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Surgery for osteoarthritis of knee found ineffective

HOUSTON, TEXAS. Osteoarthritis of the knee affects about 12 per cent of people aged 65 years or older. When medication fails to control the pain characteristic of the condition surgery is often recommended. The procedure involves the insertion of several large catheters (rigid tubes) into the knee. Through these tubes the surgeon washes out the inside of the knee with a saline solution (lavage) and, in many cases, also scrapes off rough cartilage and smoothes off the bony parts of the knee (debridement). The main purpose of the procedure is to remove rough spots and debris from the knee joint so as to prevent synovitis (inflammation of the membrane lining a joint capsule). It is estimated that more than 650,000 knee surgeries for osteoarthritis are preformed every year in the United States at a cost of over $3 billion. This despite the fact that there is no evidence that the procedure cures or halts osteoarthritis.

Medical researchers at the Houston Veterans Affairs Medical Center have just released the results of a clinical trial aimed at determining whether lavage and debridement are effective in reducing the pain of knee osteoarthritis. The trial involved 180 men with osteoarthritis of the knee who were assigned to receive either lavage (with 10 liters of saline solution), lavage and debridement or a placebo treatment. In the placebo treatment the patients were sedated and incisions were made in the knee, but no catheters were actually inserted. The patients were followed for two years and evaluated periodically in regard to knee pain and their ability to walk and bend the affected knee. At no point during the study was there any indication that the actual surgical interventions (lavage and debridement) were of any greater benefit than the placebo treatment. All three treatments reduced knee pain slightly, but had no significant effect on the actual functioning of the knee. The researchers conclude that the billions of dollars sent on knee surgery for osteoarthritis might be put to better use.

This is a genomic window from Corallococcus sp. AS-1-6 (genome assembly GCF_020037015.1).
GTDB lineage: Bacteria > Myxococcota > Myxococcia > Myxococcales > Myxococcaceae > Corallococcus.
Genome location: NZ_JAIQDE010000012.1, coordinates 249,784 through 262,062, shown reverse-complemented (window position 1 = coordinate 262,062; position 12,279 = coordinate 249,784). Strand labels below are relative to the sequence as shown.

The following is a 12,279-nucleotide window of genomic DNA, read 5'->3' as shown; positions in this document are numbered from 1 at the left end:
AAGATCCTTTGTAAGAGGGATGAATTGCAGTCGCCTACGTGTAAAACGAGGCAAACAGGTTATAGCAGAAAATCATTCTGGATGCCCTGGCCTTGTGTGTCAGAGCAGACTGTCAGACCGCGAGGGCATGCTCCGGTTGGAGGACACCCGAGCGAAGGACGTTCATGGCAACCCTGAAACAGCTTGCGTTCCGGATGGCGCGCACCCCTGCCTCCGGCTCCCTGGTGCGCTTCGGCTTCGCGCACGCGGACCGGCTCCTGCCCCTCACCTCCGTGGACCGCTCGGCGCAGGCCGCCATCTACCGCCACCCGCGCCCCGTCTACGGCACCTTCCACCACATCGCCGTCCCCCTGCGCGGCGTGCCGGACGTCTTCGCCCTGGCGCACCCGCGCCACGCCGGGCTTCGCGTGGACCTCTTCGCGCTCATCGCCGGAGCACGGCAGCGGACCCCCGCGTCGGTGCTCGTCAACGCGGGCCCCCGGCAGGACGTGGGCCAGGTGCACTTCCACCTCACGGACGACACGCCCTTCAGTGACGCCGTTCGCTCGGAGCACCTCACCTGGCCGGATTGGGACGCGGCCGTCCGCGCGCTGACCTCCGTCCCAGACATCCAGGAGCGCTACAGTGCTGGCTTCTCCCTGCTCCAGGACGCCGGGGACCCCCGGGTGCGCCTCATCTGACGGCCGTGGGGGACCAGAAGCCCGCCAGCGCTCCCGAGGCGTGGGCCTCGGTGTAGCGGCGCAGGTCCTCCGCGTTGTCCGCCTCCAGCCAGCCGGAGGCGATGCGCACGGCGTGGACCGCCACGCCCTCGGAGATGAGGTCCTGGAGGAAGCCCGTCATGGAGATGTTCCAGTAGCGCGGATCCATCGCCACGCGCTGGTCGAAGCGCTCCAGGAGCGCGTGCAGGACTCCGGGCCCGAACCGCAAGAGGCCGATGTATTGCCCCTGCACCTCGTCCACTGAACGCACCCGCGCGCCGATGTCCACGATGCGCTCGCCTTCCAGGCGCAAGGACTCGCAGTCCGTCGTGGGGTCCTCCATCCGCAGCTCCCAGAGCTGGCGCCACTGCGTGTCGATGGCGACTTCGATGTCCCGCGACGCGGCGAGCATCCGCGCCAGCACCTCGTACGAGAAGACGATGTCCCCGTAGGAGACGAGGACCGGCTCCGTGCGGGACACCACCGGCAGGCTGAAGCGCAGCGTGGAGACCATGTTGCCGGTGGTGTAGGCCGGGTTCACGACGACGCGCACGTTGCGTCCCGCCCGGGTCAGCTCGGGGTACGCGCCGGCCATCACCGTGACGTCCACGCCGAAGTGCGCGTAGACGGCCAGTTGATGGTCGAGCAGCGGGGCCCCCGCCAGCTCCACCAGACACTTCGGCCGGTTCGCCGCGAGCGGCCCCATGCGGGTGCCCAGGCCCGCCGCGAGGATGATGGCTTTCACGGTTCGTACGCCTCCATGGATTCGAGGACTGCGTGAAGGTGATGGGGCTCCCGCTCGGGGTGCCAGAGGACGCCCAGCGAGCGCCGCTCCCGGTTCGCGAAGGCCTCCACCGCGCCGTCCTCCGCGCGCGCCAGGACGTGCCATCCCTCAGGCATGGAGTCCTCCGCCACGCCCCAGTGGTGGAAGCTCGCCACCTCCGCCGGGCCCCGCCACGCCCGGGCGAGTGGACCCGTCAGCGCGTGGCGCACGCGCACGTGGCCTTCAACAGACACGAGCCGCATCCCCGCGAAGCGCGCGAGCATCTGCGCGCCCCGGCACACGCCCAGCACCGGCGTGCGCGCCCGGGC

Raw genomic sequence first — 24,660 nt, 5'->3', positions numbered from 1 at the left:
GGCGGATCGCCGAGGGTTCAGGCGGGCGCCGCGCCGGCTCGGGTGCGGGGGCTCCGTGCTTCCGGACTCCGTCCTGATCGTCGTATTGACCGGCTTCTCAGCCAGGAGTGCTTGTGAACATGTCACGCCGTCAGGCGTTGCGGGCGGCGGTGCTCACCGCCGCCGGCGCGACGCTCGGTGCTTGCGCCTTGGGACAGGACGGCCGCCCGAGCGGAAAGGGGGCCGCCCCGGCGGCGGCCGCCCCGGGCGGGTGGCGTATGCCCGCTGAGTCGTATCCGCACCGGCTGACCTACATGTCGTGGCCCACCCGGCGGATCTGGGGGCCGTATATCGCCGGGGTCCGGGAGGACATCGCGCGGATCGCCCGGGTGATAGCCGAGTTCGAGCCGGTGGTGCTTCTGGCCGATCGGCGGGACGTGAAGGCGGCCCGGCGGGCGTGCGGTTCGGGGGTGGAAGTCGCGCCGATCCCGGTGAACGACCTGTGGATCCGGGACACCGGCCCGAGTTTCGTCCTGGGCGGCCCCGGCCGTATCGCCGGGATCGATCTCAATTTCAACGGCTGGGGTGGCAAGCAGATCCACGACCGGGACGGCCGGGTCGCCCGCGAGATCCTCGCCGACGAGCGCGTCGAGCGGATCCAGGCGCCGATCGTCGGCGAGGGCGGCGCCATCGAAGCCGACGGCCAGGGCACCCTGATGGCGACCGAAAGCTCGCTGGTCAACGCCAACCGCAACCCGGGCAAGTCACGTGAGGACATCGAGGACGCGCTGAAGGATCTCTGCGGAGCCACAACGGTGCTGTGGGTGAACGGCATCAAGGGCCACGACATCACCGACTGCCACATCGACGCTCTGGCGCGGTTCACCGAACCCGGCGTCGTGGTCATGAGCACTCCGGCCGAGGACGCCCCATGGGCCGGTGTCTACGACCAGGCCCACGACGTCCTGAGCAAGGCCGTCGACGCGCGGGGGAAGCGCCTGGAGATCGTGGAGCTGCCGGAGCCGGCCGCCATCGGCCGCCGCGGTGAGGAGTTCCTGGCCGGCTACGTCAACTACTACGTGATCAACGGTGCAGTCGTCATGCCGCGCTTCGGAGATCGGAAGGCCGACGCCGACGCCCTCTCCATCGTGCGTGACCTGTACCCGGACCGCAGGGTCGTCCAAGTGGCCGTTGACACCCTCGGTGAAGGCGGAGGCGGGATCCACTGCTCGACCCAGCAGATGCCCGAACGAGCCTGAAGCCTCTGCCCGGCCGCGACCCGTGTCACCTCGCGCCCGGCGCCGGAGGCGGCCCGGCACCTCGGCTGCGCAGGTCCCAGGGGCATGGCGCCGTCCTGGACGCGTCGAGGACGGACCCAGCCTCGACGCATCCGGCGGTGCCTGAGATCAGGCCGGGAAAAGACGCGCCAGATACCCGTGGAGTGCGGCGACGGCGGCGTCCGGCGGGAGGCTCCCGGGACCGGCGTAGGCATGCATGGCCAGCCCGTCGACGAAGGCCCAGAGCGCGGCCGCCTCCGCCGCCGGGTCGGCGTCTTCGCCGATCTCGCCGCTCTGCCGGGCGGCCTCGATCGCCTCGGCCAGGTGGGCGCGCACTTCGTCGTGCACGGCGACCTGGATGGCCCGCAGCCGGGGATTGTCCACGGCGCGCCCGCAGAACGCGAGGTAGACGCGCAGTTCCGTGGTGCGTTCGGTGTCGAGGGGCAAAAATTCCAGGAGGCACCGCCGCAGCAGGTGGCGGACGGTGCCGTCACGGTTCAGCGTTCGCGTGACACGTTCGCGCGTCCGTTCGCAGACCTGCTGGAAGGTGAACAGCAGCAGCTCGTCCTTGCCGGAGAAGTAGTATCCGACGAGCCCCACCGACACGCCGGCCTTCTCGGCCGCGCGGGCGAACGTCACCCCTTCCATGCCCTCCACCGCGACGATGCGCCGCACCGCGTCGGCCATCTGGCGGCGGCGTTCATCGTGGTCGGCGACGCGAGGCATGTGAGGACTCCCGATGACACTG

Moseley, J. Bruce, et al. A controlled trial of arthroscopic surgery for osteoarthritis of the knee. New England Journal of Medicine, Vol. 347, July 11, 2002, pp. 81-88
Felson, David T. and Joseph Buckwalter. Debridement and lavage for osteoarthritis of the knee. New England Journal of Medicine, Vol. 347, July 11, 2002, pp. 132-33 (editorial)

Editor's comment: Glucosamine sulfate and chondroitin sulfate have been found effective in the treatment of osteoarthritis of the knee as has therapy using leeches applied to the knee.

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